Race Track Condition is also referred to as track rating or the going in a race and describes the state of the track surface at the time a race is run. Australian race clubs use a penetrometer to determine the amount of moisture in the track or how easy it is to penetrate the soil in the track's surface. A ten level universal scale is applied for all Australian horse racing tracks as shown below:
In the interest of equine safety and career longevity, track curators typically apply sufficient water to a track on race day to eliminate the chance of a Fast Track. Race meetings are abandoned in Australia when the track is rated a Heavy 10 and is degrading or the drainage capabilities of the course are insufficient to provide short term improvement.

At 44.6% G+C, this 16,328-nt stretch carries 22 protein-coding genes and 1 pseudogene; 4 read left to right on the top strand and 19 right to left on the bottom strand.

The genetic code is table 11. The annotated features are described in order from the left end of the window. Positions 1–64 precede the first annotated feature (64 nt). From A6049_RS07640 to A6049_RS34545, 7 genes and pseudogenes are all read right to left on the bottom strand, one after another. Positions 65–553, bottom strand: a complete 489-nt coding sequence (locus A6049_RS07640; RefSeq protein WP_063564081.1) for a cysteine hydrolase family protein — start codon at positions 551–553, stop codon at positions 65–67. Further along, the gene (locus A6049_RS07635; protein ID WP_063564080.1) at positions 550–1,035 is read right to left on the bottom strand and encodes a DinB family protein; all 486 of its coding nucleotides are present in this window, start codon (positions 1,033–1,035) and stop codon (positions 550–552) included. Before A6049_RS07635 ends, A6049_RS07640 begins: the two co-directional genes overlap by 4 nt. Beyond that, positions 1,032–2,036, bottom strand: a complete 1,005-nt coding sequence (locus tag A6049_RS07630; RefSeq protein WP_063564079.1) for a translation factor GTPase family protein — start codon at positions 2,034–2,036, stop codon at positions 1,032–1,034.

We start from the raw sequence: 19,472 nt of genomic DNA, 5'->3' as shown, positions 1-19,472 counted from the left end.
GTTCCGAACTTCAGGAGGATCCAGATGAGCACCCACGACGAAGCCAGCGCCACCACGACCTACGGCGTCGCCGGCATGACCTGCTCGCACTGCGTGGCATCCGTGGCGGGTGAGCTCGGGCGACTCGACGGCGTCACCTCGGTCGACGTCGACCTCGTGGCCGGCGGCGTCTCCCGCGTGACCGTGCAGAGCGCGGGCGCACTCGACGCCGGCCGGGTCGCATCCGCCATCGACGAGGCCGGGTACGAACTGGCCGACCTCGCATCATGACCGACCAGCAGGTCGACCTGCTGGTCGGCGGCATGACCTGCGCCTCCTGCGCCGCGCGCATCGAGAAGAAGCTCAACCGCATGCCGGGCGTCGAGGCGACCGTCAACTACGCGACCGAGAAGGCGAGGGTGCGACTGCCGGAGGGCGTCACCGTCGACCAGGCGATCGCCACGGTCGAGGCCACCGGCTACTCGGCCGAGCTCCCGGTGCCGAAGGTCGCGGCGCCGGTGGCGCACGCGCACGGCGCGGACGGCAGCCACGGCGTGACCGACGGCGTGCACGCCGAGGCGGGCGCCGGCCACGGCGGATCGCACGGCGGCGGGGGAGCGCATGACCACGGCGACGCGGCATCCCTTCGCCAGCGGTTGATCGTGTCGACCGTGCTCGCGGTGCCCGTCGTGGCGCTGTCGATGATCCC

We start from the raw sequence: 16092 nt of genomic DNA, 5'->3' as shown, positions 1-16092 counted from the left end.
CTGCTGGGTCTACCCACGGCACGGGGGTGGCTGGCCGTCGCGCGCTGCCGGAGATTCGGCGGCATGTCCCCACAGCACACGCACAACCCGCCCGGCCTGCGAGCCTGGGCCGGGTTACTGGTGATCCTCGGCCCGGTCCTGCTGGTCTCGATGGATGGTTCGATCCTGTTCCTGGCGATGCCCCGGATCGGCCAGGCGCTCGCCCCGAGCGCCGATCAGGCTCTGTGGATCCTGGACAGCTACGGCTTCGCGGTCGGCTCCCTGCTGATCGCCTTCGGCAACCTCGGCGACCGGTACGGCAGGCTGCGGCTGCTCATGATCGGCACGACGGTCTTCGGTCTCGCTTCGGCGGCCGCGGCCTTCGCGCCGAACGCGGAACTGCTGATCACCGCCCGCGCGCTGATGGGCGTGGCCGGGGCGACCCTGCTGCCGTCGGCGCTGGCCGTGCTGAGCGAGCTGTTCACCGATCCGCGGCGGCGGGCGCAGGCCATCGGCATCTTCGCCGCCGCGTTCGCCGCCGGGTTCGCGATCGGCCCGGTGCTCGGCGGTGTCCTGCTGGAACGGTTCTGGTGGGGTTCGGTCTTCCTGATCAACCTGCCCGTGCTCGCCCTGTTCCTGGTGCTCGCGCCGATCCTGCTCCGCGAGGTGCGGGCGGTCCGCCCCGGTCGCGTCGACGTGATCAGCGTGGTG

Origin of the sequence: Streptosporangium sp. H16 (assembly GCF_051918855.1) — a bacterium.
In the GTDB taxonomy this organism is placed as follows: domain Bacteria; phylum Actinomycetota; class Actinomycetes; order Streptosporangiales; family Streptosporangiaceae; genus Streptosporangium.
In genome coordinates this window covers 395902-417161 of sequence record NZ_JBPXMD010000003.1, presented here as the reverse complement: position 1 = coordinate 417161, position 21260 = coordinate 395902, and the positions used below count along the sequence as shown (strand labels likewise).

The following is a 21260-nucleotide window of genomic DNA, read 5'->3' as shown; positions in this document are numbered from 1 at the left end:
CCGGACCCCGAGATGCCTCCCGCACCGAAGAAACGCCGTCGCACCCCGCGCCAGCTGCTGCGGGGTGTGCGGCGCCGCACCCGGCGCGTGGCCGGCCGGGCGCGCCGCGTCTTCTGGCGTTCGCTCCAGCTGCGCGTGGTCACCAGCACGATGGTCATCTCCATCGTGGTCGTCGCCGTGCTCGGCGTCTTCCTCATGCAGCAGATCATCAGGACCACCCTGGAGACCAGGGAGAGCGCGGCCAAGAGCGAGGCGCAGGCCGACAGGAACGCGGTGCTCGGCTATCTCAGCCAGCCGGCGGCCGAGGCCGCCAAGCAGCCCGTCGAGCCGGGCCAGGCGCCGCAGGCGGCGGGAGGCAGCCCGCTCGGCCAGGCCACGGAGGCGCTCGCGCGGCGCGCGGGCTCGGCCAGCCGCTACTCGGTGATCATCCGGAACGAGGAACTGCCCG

Some horses have sensitivities to track conditions while other horses don't. It is important to understand the career performance of each horse in a race for the particular track rating which it faces in the race that you are assessing the form for. All good racing form guides will show each horse's runs and placings over Fast, Good, Dead, Slow and Heavy track conditions. Punters can summarise these statistics to be 'dry' and 'wet' and aggregate the performance over Dry tracks (Fast to Good) and Wet (Slow to Heavy). Punters should be weary of drying tracks as they can tend to provide different experiences to runners depending on where they are running on the track as a result of the track's drainage pattern. Professional punters will tend to bet on wet or dry tracks but remain very cautious on drying tracks.